99.997% of people don't care about this kind of thing. In a decade or two it'll be almost impossible to buy computing devices that aren't locked down. There are advantages for the vendor, and whatever disadvantages there are for the customer require specialized knowledge to even understand, so there is no market force to balance.
Thus dies the freedom that led many into computing in the first place. It was a good run while it lasted.
Thing it sounds crazy? Well not that long ago, the very *idea* of such a locked down device was crazy. Today they are all over the place and people snap them up.
Understand your sentiment, but keep in mind that one of the reasons Android is selling so well these days is because it is considered an open system, even by those who don't really understand the implications, as opposed to iOS. So, in a world where everything is totally locked down, a product that is not locked down might actually appeal to enough people that they would vote with their wallet, and ensure at least a niche for that product, if not more.
The "market" is just not something that will stay in any one corner for eternity.
but I'm working on it! The only way to get Corporate/Management off of IE6 is to fix any web apps you have in your organization that won't work on anything but that.
At the same time, more and more important sites out there need to stop supporting IE6. Where I work now, we are forced to use IE6 because it is "company standard", but it is accepted, at the same time, that we need to look up stuff on external web sites all the time. If those sites no longer support our browser, that would be an increasingly urgent reason to upgrade.
Once that decision is taken, it would probably only take between 4 and 6 years to actually get the project implemented...
-- Thomas Jefferson, 223 characters.
He would have said that in two tweets.
To me, the 140-character limit of Twitter is more than offset by the conciseness of the information it thusly transports. I find it actually very stimulating to be limited to 140 characters. Forces you to think a little longer before you post.
As Goethe once said: Sorry for writing this long letter, I didn't have time for a shorter one.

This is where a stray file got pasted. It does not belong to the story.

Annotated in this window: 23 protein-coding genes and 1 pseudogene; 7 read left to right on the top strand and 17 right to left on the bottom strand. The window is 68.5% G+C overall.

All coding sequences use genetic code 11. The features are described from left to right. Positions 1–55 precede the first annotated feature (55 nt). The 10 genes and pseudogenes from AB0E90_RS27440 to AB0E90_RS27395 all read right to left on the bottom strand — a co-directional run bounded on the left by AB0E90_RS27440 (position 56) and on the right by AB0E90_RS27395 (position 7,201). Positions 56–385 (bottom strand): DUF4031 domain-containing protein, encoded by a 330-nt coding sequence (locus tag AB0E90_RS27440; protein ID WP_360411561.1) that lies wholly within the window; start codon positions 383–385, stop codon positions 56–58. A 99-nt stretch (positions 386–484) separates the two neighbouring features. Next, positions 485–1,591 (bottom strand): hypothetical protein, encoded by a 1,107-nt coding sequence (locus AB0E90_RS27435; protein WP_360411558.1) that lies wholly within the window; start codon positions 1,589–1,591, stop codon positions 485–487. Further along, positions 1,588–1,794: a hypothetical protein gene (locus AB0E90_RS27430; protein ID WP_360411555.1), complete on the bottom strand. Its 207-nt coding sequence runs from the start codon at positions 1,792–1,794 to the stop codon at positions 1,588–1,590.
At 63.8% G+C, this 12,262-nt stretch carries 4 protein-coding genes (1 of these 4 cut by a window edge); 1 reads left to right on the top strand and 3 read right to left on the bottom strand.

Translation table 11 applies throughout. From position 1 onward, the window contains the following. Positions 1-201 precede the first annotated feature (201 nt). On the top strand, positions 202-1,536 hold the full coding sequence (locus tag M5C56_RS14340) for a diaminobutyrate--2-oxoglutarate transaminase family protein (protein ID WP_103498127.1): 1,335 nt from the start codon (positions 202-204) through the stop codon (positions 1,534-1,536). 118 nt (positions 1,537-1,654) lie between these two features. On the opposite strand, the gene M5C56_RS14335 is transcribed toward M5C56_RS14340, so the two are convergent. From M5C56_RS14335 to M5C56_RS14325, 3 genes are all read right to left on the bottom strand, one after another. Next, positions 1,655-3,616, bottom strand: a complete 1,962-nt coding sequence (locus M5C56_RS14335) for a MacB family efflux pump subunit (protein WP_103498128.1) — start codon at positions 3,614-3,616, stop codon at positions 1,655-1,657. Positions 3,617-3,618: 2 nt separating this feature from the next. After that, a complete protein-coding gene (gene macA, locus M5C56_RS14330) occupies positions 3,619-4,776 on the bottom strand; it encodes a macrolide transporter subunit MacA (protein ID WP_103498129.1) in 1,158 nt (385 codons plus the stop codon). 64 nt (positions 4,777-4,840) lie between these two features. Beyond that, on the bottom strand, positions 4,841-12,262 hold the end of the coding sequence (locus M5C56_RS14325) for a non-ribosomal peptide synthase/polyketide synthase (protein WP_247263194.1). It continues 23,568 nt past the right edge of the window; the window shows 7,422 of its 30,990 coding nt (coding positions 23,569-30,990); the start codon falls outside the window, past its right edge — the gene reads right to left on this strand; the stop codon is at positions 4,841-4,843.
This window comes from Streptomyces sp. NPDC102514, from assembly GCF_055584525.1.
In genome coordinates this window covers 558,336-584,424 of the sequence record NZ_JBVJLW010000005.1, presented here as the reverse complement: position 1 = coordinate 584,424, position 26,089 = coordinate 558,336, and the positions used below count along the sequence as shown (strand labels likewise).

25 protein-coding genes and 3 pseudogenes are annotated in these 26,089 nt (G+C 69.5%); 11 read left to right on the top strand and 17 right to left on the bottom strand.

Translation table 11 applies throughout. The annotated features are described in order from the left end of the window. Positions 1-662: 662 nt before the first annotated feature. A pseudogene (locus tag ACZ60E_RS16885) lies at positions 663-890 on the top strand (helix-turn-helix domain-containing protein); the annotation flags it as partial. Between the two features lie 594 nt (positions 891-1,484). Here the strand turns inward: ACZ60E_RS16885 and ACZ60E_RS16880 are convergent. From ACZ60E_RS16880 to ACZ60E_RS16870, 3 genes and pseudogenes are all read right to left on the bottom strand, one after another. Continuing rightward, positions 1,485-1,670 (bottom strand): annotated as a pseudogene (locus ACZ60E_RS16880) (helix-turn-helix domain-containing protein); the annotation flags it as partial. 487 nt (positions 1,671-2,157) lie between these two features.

But in any case, you can combine Twitter with a Blog and use that if you really think you need to say something longer than 140 characters, then post the link on Twitter. Posterous is an excellent site for that.
And to those who still think that Twitter is the place where people tell you they're having a sandwich -- you are obviously following the wrong people. It is the most efficient information engine I have ever seen -- and many other things beyond that.
So they speculate that code they wrote had an interrupt routine that was not bracketed with PUSHF/POPF instructions!!! Which is like Assembly 101.
I didn't read it that way. He's talking about an arithmetic carry condition being misremembered across an interrupt. This sounds to me like a CPU-internal hardware condition that might not have been included in the regular set of data that you save across an interrupt. Maybe the wrong type of PUSHF/POPF was used. It certainly doesn't sound like Assembly 101.
I'll grant you that, but what I don't understand is this:
If you test, and do find some bugs, does that allow you to put any more trust in your software than if you tested and didn't find any?
David Cummings does seem to know what he's talking about, but as it is written, there is some strange logic in the article.
If Toyota has indeed tested its software as thoroughly as it says without finding any bugs, my response is simple: Keep trying.
Testing cannot prove the absence of bugs, only their presence. There are two things that do not follow from this:
- If you don't find any bugs, then your software doesn't have any.
- If you don't find any bugs, then there must be some left in your software.
It sounds to me as if Toyota is saying the former, while Cummings says the latter. Neither is a correct conclusion.